In 2010, Barbados’s power utility established a net metering program, which included 25 consumer generators as participants until the end of 2012. Last year, a private company financed the purchase of 1.4MW of solar photovoltaic panels to help reduce its electricity bill and carbon footprint.

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Energy debates

Minister in the Barbados’ Prime Minister’s Office with responsibility for energy, Senator Darcy Boyce has disclosed that a study would be undertaken, in partnership with the European Union, to establish "the marine potential within the limit of our territorial waters, by undertaking an assessment of the technical and commercial viability and sustainability of these marine resources". "We are particularly interested in OTEC (Ocean Thermal Energy Conversion) systems which, not only produce base load electricity, but also cold water which may be used for air-conditioning, which creates a heavy demand for expensive electricity," he noted, while adding that this would be of particular interest for the tourism-driven national economy, as a heavy user of air-conditioning.

With OTEC also of interest because of the potentially beneficial by-products produced by electricity, the minister said that it was critical that the technology be explored. He disclosed that Barbados was already a recipient of a desk-top study on this technology through the SIDS-DOCK (Sustainable Energy Initiative) mechanism, using Japanese experts. The study, he added, suggests that a 10 MW OTEC plant is technically viable but, given the heavy investment required, its commercial viability would have to be investigated carefully.

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Energy studies

Barbados is a member state of the Caribbean Renewable Energy Development Programme (CREDP), which is a joint project of CARICOM and the German International Cooperation GIZ, formerly GTZ.

CREDP originates from an initiative of the Energy Ministers of the CARICOM member states, established to improve the political, legal and regulatory framework conditions for the use of Renewable Energy and Energy Efficiency in the Caribbean Region.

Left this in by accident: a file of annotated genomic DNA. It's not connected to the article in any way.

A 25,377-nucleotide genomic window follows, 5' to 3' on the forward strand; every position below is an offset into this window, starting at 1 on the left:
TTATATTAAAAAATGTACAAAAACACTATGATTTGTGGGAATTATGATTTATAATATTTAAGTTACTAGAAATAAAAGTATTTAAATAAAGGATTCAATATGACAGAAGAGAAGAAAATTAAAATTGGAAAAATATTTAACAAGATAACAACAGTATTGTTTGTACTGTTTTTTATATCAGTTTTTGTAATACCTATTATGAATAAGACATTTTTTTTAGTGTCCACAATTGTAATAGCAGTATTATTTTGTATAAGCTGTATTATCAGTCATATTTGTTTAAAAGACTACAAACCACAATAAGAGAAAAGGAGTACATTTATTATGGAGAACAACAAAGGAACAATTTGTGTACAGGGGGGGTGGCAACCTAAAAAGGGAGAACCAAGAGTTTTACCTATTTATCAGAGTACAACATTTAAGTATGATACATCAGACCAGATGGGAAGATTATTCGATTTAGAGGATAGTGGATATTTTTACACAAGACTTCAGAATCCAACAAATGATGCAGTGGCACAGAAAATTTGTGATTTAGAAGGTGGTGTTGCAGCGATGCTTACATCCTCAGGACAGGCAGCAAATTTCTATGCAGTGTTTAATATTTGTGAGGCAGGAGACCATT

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Role of government

Ministry of Finance, Economic Affairs and Energy (MFIE)
The Ministry of Finance, Economic Affairs and Energy is responsible for decisions regarding natural resources, public utilities, the National Petroleum Corporation and the Barbados National Oil Company (Loy 2007). Besides that, the Ministry is gearing toward “promoting energy conservation practices and the use of renewable energy technologies, where possible, and becoming self-sufficient in oil and gas production; plans to develop renewable sources of energy are focused on wind energy, solar photovoltaic, solar thermal, fuel cell and biogas/biomass”.

The Energy Division within MFIE has the responsibility for monitoring and regulating energy supply by interacting closely with all of the institutions involved in the energy sector. In particular, the Energy Division is responsible for developing policy and administering such policies with respect to the sector’s participants. Some of the Energy Division’s specific responsibilities include:

  • Issuing licenses and leases for all oil exploration and production
  • Advising on petroleum product prices
  • Promoting the use of renewable energy technologies
  • Promoting the effective use of energy.

The Fair Trading Commission (FTC)